The trend to eat locally has created an increased demand for home-grown fruits and vegetables. Restaurants and grocery store chains work with local growers to obtain fresh ingredients for their customers. As a result, interest in shopping directly from the farmer--either through farmer's markets, farm shares or farm stands--is becoming very popular. As a small farmer, you can capitalise on this interest by finding venues to sell your home-grown products to consumers and businesses.
Find out if you need a special permit
Contact your local government to determine if you need a special license or permit to sell your home-grown fruits and vegetables--a necessity for growers in some locations. Depending on where you plan on selling your produce, you may also need to obtain a vendor permit.
Locate farmer's markets in your area to inquire about selling your home-grown fruits and vegetables. One resource for finding farmer's markets is Local Harvest, an online resource where you can search for farms, farmer's markets and Community Supported Agriculture (CSAs) in your area.
Set up a roadside farm stand and advertise the home-grown products that you have available. This can be a good way to develop relationships with local buyers who are seeking fresh, local produce. Be prepared to answer questions about your products and your growing practices.
Take your products on the road and offer fresh produce from the bed of a pickup truck. This type of operation may require a transient vendor license from your town, so make sure you contact them first. In busy locations, this can be an effective and inexpensive way to sell your home-grown goods.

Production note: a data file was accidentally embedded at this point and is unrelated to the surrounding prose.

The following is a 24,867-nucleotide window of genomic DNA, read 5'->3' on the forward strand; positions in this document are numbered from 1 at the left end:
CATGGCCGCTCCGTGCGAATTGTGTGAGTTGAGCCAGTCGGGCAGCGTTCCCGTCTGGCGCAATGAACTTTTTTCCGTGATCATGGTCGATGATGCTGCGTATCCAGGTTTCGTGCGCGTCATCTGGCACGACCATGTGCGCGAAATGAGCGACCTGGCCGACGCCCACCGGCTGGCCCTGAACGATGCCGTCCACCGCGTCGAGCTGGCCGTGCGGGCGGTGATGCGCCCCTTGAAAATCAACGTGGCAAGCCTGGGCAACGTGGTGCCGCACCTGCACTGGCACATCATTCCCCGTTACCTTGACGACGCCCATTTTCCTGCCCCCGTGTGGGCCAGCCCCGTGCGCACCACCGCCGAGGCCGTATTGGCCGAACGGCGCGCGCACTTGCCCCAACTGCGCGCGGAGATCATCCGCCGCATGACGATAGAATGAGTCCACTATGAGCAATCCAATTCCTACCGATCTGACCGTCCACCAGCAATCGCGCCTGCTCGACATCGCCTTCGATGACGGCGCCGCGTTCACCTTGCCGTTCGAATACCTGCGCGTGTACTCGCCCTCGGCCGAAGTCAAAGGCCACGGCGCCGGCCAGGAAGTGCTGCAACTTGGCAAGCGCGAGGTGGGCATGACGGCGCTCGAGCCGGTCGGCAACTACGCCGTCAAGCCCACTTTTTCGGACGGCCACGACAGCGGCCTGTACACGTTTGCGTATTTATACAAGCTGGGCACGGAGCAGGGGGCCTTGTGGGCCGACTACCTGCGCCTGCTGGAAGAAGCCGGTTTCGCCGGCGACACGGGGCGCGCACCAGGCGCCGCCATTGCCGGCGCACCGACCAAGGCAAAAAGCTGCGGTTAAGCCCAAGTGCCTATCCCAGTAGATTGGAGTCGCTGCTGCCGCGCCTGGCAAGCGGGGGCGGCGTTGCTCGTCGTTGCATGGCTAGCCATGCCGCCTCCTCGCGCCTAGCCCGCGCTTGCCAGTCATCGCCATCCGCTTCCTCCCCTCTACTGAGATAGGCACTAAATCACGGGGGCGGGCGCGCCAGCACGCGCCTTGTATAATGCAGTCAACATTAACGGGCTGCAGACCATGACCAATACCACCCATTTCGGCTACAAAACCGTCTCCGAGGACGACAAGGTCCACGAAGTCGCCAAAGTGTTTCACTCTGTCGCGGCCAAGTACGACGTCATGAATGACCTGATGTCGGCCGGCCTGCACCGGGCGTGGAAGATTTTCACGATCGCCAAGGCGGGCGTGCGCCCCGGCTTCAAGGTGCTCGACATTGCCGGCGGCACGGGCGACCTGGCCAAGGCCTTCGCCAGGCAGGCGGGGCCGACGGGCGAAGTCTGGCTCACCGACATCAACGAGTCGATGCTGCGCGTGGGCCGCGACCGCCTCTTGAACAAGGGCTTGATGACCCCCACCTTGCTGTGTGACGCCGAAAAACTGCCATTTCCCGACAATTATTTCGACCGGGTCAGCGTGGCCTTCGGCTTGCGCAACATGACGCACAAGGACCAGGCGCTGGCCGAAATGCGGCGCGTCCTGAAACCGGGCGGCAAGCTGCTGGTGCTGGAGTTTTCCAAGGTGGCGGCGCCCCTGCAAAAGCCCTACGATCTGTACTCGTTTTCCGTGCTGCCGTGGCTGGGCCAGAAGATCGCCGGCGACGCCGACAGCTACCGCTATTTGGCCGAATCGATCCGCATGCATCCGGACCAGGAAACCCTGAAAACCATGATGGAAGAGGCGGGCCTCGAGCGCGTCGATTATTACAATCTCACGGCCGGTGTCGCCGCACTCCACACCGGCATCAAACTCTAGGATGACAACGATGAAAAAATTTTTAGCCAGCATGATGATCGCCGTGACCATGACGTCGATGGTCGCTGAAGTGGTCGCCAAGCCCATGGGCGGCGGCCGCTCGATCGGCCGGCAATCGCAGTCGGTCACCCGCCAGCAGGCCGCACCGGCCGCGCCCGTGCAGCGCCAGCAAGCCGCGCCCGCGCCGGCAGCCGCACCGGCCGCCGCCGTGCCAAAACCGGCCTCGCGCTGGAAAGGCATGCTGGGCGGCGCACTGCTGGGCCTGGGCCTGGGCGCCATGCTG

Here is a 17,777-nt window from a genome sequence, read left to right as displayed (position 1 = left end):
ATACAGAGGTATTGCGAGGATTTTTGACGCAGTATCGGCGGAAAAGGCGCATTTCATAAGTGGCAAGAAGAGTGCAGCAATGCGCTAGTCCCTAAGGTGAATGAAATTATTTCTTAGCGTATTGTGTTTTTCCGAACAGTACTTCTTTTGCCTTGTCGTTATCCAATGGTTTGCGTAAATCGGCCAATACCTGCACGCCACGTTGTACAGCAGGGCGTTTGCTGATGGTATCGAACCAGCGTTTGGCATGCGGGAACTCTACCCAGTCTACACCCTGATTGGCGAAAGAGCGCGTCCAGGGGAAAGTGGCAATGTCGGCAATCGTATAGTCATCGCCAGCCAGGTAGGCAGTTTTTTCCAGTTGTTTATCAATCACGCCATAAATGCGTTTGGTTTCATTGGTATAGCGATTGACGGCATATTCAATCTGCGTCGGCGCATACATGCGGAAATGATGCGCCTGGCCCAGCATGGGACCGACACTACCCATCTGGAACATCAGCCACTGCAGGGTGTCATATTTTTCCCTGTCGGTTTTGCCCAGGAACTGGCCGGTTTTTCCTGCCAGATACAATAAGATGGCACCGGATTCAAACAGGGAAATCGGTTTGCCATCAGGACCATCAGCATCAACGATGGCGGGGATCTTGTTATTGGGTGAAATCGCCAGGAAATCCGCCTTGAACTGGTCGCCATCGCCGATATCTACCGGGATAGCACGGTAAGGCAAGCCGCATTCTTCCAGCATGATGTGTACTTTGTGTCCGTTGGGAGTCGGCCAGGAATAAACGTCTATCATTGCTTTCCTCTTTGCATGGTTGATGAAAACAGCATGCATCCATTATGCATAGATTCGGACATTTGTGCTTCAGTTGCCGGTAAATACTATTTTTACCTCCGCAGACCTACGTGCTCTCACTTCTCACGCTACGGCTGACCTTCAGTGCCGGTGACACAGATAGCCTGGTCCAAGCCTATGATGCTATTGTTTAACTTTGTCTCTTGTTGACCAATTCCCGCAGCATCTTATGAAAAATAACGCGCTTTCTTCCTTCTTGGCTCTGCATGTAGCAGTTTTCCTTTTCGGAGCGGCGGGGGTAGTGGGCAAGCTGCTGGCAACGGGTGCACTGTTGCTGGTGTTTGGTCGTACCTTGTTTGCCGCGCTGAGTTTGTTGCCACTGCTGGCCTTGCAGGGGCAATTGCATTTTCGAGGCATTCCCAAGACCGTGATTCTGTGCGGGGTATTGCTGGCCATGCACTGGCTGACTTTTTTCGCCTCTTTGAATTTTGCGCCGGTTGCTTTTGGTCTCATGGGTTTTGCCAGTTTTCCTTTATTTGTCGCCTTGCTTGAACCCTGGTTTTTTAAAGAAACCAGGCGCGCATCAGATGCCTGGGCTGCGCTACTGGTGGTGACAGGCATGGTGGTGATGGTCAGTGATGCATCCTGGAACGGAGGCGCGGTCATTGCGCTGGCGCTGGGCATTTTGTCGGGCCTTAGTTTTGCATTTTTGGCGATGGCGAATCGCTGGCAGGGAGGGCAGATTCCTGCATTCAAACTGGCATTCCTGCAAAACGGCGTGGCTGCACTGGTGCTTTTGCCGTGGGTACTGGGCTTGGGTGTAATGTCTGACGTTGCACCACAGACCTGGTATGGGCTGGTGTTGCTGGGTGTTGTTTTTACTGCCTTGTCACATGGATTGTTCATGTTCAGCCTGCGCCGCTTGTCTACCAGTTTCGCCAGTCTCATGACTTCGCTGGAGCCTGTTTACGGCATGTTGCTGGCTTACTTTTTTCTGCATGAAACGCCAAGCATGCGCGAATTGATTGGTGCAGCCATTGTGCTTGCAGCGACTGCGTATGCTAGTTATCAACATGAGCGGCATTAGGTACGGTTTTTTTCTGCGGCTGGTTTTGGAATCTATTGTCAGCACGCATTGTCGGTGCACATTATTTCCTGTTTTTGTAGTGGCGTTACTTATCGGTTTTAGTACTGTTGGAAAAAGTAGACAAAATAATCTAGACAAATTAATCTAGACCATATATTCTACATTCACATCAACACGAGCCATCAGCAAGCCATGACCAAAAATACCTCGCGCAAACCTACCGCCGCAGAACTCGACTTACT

Determine if your growing operation is large enough to become a reliable supplier for local restaurants. If so, pick some samples of your best produce and bring them to the chefs at a few local restaurants as a free sample of your goods. Many chefs are eager to develop relationships with local growers--especially those who offer outstanding products at reasonable prices. Loyalty is also very important, so make sure you can bring them what they need, when they need it.
Get the community involved in your farm by creating a Community Supported Agriculture (CSA) operation. CSA farms offer "farm shares" to the community for a fee that is determined by the farm. Once individuals sign up and pay their fee for the season, they will receive a weekly supply of fresh, seasonal produce from your farm.